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      Elemental and Thermogravimetric Analysis of Plastic-Paper Composites as Refuse-derived Fuels for Energy Generation.

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            Abstract

            Waste generation in Nigerian cities continue to rise with increasing population. Where and how to effectively and efficiently channel these wastes remains a serious challenge for the nation. In this study, plastic and paper waste samples were collected – as received, dried and sorted manually into sub-fractions, pulverized and homogenized in prescribed mixing ratio by weight, and compacted into briquettes. The elemental analysis to determine the carbon (C), hydrogen (H), nitrogen (N), sulphur (S), and oxygen (O) content of the samples was carried out in accordance with ASTM D3176-15 standard using an element analyzer. While, thermogravimetric tests were performed on the samples in a thermal analyser according to IUPAC procedure. The results revealed that; plastic –paper composite samples in the group exhibited a lower elemental carbon and hydrogen than the pure (PL100) plastic benchmark; the tested composite samples displayed a comparably higher presence of elemental oxygen, with exception of the composite sample with 25wt%. of paper; it was evident that plastic-paper composite samples with 25 wt%., 50wt%., and 75wt%. of paper exhibited 0.08 %, 0.04 %, and trace % increase in sulphur content, while for sample with 100wt%. of paper showed a decrease in elemental sulphur by 0.04wt%. Based on the peak temperature at the maximum weight loss rate indicating sample combustibility, samples PL100 with DTG peak temperatures (417.08- 474.62 oC), PL50+PA50 (383.27- 441.47 oC) and PL75+PA25 (373.70- 426.41 oC) are more combustible than samples PL5+PA95 (322.52+ 402.05 oC) and PA100 (367.48 oC), and would be recommended for use as refuse-derived fuel for on account of their energy recovery potentials.

            Content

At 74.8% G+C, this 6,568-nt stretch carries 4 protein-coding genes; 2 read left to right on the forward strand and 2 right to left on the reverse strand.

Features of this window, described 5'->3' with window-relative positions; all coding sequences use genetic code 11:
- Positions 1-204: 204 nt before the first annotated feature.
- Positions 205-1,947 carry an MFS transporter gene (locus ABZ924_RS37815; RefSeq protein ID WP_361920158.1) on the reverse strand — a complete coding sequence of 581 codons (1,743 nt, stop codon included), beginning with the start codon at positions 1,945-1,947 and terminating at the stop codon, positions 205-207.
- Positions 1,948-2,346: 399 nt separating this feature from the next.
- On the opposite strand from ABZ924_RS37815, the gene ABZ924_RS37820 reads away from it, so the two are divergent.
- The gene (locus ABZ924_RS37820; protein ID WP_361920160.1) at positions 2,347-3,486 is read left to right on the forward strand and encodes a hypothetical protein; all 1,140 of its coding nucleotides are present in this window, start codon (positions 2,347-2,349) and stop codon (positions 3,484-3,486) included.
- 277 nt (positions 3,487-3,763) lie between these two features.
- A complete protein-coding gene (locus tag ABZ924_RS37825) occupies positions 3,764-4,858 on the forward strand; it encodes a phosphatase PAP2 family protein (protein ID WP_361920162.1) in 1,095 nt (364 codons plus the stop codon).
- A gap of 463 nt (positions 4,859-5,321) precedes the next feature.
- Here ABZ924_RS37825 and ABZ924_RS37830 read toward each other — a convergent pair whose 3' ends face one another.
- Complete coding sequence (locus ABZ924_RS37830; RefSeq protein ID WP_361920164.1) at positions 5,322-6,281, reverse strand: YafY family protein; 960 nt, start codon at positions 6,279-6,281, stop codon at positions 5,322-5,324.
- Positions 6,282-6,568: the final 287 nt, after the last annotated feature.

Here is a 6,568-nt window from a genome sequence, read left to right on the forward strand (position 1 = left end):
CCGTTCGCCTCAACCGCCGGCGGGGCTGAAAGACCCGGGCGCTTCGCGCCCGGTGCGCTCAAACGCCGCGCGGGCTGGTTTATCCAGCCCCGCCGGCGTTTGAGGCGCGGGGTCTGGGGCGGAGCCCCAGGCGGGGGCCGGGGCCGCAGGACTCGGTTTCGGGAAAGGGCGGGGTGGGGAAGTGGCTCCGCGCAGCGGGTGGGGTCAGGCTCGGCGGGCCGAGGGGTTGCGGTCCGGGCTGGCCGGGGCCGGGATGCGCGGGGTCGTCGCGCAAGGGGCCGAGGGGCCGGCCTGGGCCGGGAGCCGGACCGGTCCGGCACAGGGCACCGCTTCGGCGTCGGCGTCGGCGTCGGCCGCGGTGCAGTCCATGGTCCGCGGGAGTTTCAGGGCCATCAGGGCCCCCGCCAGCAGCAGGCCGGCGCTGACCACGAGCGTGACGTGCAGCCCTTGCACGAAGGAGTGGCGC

Author and article information

            Journal
            ScienceOpen Preprints
            ScienceOpen
            8 May 2022
            Affiliations
            [1 ] Dept. of Mech/Prod Engineering, Abubakar Tafawa Balewa University, Bauchi.
            [2 ] Dept. of Chemical Engineering, Abubakar Tafawa Balewa University, Bauchi.
            Author notes
            Article
            10.14293/S2199-1006.1.SOR-.PP4S0BD.v1
            6dafbc9a-48ec-4544-a624-709747e907b3

            This work has been published open access under Creative Commons Attribution License CC BY 4.0 , which permits unrestricted use, distribution, and reproduction in any medium, provided the original work is properly cited. Conditions, terms of use and publishing policy can be found at www.scienceopen.com .

            Funding
            NIL NIL

            All data generated or analysed during this study are included in this published article (and its supplementary information files).
            Engineering
            Plastic-paper composites,elemental analysis,thermogravimetric analysis,peak temperature

            Comments

            Please provide full affiliation, including country of origin.

            Abstract,

            For clarity and scientific rigor, include the samples acronyms before providing their results samples with 25 wt%. (PL75+PA25) and so on.

            Introduction

            Could you provide more recent data for your waste composition in Table 1? FMEnv (2004) is nearly 20 years old information.

            Materials and Methods

            Include caption for figures in section 2.1 and number it accordingly in a crescent order with the rest of the manuscript’s figures.

            Table 1 should be named Table 2.

            Figures in section 2.3 must also be captioned and numbered.

            Results and Discussions

            Values in Figure 1 are not clearly distinguished and as exact figures to the second decimal number are not visible on the axis.

            Would you expect a different result than plastic having the highest Carbon content? And why?

            Anonymous authors are not acceptable in scientific publication, refer to another study.

            Again sulfur content values are not visible in Figure 1 and the extremely low quantities can be questioned as instrument variability, can you provide the sensibility of the equipment used to analyse the samples and include them in Materials and Methods?

            Subsections in this section should be renamed as 3.1, 3.2, etc. and not i, ii, etc.

            Is there any particular reason to include the stages of coal oxidation? How relevant is this information to this study on Paper/Plastic? 

            Can you recheck the temperatures for polymers degradation in air and inert gas, 300C and 500C respectively?

            How do you relate the samples’ chemical composition to their thermal behaviour? This should be better discussed in the manuscript and possibly a sentence included in conclusions and abstract sections.

             

            2022-07-06 17:24 UTC
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